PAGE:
Gardening, etc .: Forget about bedding, try container gardening Home and garden

CINDY MURRAY

Have you ever browsed a nursery when you spy on some specimens that you simply can’t resist but realize on the labels that they require cultivation conditions that you can’t provide?

For example, you’ll see some beautiful annual flowers that require full sunshine and well-drained soil, but none of these in flower beds. Or maybe you crave the taste of your own home-grown tomatoes, but you know you can’t give them the gentle, loving care they need because their vegetable garden is too far from home.

In this and many other situations, you may want to consider growing the plants in pots and other pots. Container gardening can have a number of advantages over ground-based gardening, as it allows you to extend the growing season or control the temperature by moving pots to different areas, better manage soil structure, moisture and nutrient content, and easily spot pest and disease control. These are just some of the benefits you can find from using this gardening method.

Let’s start with the vegetables. As with all container plants, good, light potting soil should be used. In the case of vegetables, it is advantageous to mix a slow-release, low-nitrogen fertilizer before planting. Many gardeners I know recommend growing vegetables in irrigation pots that hold a spout at the bottom of the reservoir to which the water is added. That way you will never overwater and your roots will grow vigorously and deeply. You can place the container in a location that meets the special needs of the particular plant. Better yet, place the pot on wheels and bring your plants into the garage or shed on nights when frost is expected. Vegetables placed on board or on the patio will be convenient for controlling diseases such as early emergencies or pests such as aphids.

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Now let’s move on to ornamental plants and the choice of pots and containers. If you plan to leave your pots outside during our frosty winters, I recommend Vietnamese ceramic pots and have always used them. Stone containers are frost tolerant and come in a variety of shapes and sizes, but are quite heavy. Plastics can break cold, and so can terracotta. Whichever tank you choose, make sure there is a drain hole at the bottom.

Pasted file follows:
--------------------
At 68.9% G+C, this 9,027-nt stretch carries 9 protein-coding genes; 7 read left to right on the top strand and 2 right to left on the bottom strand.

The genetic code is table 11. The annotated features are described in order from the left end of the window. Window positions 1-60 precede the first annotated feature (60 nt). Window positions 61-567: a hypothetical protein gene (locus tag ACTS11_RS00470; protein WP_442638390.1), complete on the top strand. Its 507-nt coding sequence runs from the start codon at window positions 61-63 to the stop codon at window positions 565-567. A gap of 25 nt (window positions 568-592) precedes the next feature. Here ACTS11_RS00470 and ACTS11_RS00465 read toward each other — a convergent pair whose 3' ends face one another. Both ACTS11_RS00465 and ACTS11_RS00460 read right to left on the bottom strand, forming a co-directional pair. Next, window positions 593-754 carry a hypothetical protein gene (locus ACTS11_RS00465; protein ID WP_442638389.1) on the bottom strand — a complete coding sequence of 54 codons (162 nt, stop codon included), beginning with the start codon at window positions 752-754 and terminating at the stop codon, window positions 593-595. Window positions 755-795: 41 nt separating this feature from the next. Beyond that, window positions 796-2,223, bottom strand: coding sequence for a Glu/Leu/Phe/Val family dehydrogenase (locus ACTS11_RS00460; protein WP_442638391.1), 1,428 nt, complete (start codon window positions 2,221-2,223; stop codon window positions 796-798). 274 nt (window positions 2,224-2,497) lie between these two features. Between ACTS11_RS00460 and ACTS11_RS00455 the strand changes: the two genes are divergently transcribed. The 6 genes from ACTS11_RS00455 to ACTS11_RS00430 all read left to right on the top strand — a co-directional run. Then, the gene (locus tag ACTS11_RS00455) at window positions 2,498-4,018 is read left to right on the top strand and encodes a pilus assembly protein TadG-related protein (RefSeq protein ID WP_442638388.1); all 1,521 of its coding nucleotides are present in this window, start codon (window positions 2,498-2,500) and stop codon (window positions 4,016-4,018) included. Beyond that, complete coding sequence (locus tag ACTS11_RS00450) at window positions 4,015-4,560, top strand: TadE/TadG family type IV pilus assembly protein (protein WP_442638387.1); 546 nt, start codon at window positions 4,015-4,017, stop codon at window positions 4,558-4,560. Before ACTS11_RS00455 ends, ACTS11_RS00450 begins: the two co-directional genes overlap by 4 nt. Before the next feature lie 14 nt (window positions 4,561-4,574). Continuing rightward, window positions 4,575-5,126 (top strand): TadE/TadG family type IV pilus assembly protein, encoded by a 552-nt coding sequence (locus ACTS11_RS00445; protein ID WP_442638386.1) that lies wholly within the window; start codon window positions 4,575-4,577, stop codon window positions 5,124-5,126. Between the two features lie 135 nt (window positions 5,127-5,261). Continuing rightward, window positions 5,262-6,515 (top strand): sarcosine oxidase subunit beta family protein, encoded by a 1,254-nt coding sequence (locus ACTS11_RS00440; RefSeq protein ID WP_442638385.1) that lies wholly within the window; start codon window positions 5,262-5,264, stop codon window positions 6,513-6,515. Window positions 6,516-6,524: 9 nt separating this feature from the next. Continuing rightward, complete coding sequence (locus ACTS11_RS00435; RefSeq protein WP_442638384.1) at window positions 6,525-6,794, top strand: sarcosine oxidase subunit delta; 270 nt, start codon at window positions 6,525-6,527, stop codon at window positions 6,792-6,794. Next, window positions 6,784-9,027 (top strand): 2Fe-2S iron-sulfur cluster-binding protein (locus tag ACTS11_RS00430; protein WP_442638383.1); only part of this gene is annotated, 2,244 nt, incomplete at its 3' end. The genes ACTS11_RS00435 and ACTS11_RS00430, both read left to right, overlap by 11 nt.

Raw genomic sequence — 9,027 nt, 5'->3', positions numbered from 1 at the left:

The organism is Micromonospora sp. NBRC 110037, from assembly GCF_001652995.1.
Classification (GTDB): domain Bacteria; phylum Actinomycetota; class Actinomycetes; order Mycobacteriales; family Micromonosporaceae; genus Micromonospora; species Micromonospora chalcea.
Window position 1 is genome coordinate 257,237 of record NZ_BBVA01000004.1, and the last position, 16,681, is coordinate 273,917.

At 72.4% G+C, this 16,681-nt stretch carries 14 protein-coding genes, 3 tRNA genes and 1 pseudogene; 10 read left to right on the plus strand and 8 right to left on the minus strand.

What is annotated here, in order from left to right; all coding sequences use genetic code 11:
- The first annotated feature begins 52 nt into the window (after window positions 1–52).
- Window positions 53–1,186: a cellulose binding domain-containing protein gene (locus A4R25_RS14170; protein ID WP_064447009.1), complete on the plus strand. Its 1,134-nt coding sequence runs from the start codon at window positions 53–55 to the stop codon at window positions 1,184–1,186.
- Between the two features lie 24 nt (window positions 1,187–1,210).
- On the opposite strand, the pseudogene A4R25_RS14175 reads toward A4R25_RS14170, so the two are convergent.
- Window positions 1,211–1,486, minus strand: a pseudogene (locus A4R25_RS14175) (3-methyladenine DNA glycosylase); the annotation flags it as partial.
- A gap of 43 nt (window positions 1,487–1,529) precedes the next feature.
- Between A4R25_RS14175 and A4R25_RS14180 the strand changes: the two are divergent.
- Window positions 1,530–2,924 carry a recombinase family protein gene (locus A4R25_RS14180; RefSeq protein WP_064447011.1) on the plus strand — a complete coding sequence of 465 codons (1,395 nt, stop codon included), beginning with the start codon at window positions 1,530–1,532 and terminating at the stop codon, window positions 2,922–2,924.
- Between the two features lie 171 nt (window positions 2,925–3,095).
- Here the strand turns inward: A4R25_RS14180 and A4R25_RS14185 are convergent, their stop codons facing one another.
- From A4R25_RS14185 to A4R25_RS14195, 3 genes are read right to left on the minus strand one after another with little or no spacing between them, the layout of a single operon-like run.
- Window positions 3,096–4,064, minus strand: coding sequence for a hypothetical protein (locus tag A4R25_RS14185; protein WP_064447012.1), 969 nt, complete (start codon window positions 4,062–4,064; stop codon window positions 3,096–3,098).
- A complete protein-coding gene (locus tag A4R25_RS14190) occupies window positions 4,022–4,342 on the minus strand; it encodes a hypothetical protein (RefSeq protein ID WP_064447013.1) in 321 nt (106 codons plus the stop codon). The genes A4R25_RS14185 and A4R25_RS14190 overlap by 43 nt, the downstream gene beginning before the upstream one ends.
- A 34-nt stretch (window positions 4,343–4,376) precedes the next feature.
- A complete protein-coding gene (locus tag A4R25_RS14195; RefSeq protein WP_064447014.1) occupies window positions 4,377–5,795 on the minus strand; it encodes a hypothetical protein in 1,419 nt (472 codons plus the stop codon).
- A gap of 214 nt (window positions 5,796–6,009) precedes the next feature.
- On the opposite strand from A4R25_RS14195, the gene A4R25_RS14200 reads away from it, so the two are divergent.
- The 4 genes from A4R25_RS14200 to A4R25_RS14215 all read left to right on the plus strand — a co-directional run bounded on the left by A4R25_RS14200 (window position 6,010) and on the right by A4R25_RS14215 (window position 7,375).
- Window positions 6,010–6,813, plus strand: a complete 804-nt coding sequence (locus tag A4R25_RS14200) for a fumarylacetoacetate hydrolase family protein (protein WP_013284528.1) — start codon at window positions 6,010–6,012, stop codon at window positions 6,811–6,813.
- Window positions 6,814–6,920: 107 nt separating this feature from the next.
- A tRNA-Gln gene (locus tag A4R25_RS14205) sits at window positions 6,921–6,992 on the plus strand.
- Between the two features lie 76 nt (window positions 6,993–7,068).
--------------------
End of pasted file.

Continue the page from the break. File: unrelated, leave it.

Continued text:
Get creative – many garden and household items can become plant containers. Your child’s old red car looks radiant, and it looks whimsical when it’s full of annuals like petunia and oregano – yes, you can mix herbs with flowers. Or find an old coat rack, place it on your patio, and hang baskets or old purses full of flowers and herbs on your arm. Colorful vegetables like ruby ​​chard and purple turnip are sweet and edible.

Don’t worry too much if the plant’s label says “full day”. In northern Arizona, we get more intense rays of light than those in other parts of the country, so five hours of sunlight may be enough.

As spring arrives in the summer, you can easily replace its potted, cool-season annual flowers, such as pansies, with heat-tolerant varieties such as lantana and zinnia. And vice versa, replace your gay-loving cosmos with delicious nasturcia and variegated thyme or parsley as summer brings in autumn. Of course, whenever a pot seems to be struggling with too much sunshine, heat, cold, or shade, simply move it to a more desirable location. In addition, the frosty cloth protects the plants quite well, especially on cold nights.

Winter-hardy trees and shrubs can also be grown in pots. I had a deer antler (Rhus typhina) in a fake half-wine barrel that bloomed for years. Its leaves changed from bright green to rusty orange at the end of the summer. My potted dwarf Alberta spruce on one side of the garage door served a welcome green year-round for guests parked on the driveway. The evergreen ‘Little Giant’ arborvitae and some other thuja species form beautiful potted plants, but during our harsh, sunny winters, additional water and often some shade may be needed.

If watered regularly and fertilized occasionally, I think you will find that container gardening solves many gardening problems in addition to beautifying your patio, patio, or landscaping.

Cindy Murray is a biologist, co-editor of Coconino Master Gardener and Gardening Etc. We have several opportunities to take the Coconino Master Gardener course in 2021. For more information, visit https://extension.arizona.edu/coconino-master-gardener. Gardening, etc. our co-editors are happy to answer your gardening questions in this section. Send your questions and topics to cocogardenprojects@gmail.com or contact the Master Gardener Hotline at 928-773-6115.

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